Obviously buying 3 phase gear to use on single phase comes with problems. If you have 2 motors, however, essentially once you provide 3 phases of adequate current both can work off one inverter...no differently form were the inverter a mains supply...T

The pole switching I gather is extant..(?) all you need is 3 phases of adequate current availability. That includes start up current...which some inverters handle through quadratic design and 'soft start' capability...never start motors on load unless there is no option. In formular below your pf is unlikely to be better than 0.8 and your efficiency also unlikely to be better than 0.8
1599378057882.png


When a motor is pole-switched arcing occurs. One can use a timer to reduce that by not switching "in" instantly. Your equipment if made 'standard' with pole switching will have included all that design consideration.

On what you are doing...which I wouldn't....To wire to delta..you pull out the ends of the three start windings. For delta the end of one winding connects to start of the next. (balanced design is critical as is correct winding connections...as reversing any winding in 3 phase reverses direction.)

The option perhaps not considered is the one I'd go for if feasible. My opinion is a better long term solution as well should be taken: ....Do you actually have 3 phase at the main board or at the mains (street)supply?...which you can have hooked into your system and forever more enable you to use any 3 phase gear....N.B. always checking direction of motor before hooking to a load...your phasing might give say clockwise to some motors and anti-clock to others. That's an easy fix.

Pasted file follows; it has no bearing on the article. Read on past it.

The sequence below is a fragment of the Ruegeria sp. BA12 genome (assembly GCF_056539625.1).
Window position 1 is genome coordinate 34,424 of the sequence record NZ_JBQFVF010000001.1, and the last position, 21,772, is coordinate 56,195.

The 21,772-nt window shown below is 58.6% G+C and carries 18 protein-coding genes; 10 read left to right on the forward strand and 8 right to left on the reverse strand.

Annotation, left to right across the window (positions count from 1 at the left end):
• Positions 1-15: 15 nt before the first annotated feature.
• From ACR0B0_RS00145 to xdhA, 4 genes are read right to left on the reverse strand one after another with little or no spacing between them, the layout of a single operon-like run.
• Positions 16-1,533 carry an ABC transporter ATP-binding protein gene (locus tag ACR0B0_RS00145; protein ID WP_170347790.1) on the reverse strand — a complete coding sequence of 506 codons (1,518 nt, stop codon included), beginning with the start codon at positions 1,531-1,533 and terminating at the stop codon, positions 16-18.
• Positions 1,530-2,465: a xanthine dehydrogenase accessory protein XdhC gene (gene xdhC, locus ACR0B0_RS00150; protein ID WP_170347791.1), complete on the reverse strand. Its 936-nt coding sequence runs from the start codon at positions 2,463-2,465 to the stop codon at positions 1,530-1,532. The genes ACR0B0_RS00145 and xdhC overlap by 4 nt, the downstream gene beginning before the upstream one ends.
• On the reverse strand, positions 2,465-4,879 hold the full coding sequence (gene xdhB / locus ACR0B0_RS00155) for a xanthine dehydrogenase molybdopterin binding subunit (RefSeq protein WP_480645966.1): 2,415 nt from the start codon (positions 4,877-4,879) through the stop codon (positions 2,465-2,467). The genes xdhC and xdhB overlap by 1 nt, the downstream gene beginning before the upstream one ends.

Using an inverter is ok but the expense might be better spent as providing a permanent supply as above. That way the product stays as the designer intended and you have the option for other three phase gear....and a more valuable property actually...as in 'more widely desirable/attractive'.
 

guineafowl21

Established Member
Joined
28 Oct 2015
Messages
523
Reaction score
139
Location
Inverness
@Jackbequick as I understand it, the OP is looking to run two three-phase, star-connected (400V) motors from a single phase (230V) supply. Commonly available inverter drives can only put out three phase 230V, hence the need to delta convert the motors to accept the lower voltage.

Star-delta starting, at least over here, is used on much larger motors which might be configured for 400V delta, allowing 400V star configuration for starting to manage inrush current. It’s not used in this machine.

One motor is switchable from 2->4 pole operation for speed control, again wired in star and intended for 400V three-phase. If both configs were delta converted, in theory it could be run from a standard inverter drive as above, but switching between the speeds could damage the unit.

So the intention is to stick with either 2 or 4 pole setup, and use the inverter drive itself for speed control.
 

Jackbequick

Established Member
Joined
26 Aug 2020
Messages
127
Reaction score
26
Location
Pacific Region
Hi yes thanks....all a bit hard in a way so I recommended getting 3 phases to the place....it ads value and makes buying gear one shouldn't have previously bought, ok to buy!!

If you have a purpose e.g. 'workshop facilites and welder' the electrical authority might connect for no charge to the point of attachment. Of course it's all a piece of string as I don't know the layout, distances or any such. I'm a 'long in the tooth' electrical contractor and engineer so have formed views about tweaking situations when changes to actually supply are more useful long term and at property resale. That said inverters and converters have come a long way and have plummeted in price since I was selling them to mining companies (the old 'remeninscence")